Wake Up, Work Out, Repeat
Supplement your gym with home workouts
So here we are. It’s February, we’ve depleted our Starbucks cards on pumpkin spice lattes and under-the-counter sweets, and those ripped abs seem as out of reach as an Olympic gold medal. Well, take courage. It’s never too late to make a change of lifestyle. And for those who are already fit, it’s time to take it to the next level. It all comes down to the hard truth that in order to maintain a healthy weight and reasonable fitness level, adopting a sound diet and exercise habits is essential.
By “diet” in this sense, I’m not referring to a weight loss program. I’m talking about adopting the simple, daily habit of eating real food that originates from a farm. There are countless viewpoints and conflicting philosophies when it comes to diet, but in addition to the good food we’re eating, we have to make the daily exercise we need as convenient as possible—by assembling a dedicated place to work out at home.
Many of us make fitness-related New Year’s resolutions every year—to lose weight, to get back in shape, to get back the six-pack abs we took for granted in our twenties.
Strength training and cardiovascular activities such as biking, swimming, running, or anything that gets our heart rate up, our blood flowing, and our lungs pumping contributes to physical fitness. The key is consistency, and creating a home gym is a great way to make being consistent with our exercise easier to do.
Although a home gym is no substitute for the community or structure of a full gym, a gym of our own is a good way to keep things going over the holidays or when time is in such short supply that we can’t make it to the fitness club. A home gym can be whatever works for us. Each of us has distinct needs and limitations for physical fitness, and the great thing about a customized home gym is that it can be exactly what we need, without things we don’t want. A home gym can be simple and inexpensive, or state-of-the-art perfection.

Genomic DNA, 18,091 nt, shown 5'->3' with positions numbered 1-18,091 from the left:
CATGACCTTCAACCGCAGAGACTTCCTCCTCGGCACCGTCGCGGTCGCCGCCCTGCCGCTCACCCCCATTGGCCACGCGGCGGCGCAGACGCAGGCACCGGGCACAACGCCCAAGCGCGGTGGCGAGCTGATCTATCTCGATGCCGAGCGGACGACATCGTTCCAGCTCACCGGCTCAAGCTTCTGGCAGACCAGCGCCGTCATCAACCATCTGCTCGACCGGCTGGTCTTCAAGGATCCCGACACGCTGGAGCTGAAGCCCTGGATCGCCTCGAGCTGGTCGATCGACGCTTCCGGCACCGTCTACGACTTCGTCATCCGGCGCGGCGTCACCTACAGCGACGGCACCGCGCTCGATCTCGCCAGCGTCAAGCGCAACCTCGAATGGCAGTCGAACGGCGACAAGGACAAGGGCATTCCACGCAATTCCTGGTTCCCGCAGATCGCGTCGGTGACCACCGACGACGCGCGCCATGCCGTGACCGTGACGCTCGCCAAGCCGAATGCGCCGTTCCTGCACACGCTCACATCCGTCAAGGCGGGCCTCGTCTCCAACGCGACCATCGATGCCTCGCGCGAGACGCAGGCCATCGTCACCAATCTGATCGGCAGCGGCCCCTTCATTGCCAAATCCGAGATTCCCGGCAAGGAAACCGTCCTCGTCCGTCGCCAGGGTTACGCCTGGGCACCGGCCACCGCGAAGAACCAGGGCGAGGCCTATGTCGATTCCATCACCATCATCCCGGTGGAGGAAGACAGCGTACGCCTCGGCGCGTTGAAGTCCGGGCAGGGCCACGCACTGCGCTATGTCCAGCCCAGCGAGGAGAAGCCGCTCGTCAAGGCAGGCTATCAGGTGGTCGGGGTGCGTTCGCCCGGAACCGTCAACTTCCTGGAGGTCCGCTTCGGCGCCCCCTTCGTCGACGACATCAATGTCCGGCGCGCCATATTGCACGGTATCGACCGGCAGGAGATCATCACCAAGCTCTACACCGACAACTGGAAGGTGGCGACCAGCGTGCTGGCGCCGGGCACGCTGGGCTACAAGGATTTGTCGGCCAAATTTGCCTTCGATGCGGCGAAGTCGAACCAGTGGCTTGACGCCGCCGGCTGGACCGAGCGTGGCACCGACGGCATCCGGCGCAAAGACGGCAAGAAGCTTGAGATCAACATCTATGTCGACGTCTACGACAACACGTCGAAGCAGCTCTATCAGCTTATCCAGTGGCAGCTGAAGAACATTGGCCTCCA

An indoor solution is probably what most of us probably have in mind when considering a home gym. It’s simple to drop a weight bench or a treadmill into a spare bedroom and call it done, but with a bit of thought and planning, an indoor home gym can become a place we love to visit each day.
Converting a room into a good workout space calls for a few simple updates. We’re going to sweat in there, so let’s start with the floor. A carpeted room is going to absorb and smell like a middle-school locker room before long, so some sort of hard floor is the way to go. A hard floor is easy to keep clean, and doesn’t harbor mold, mildew, or other allergens.
A few simple conversions can transform a spare bedroom into the perfect space for a home gym. For weightlifters, consider some rubber mats under the equipment to absorb the shock of dropping weights. Protecting drywall around the floor of the room with a plywood or diamond plate guard can save you from having to repair the walls later. Purchase a dorm fridge for your home gym, and keep it stocked with water bottles. If you have a high enough ceiling, install either a free-standing pull-up bar, or mount one to the wall or rafters.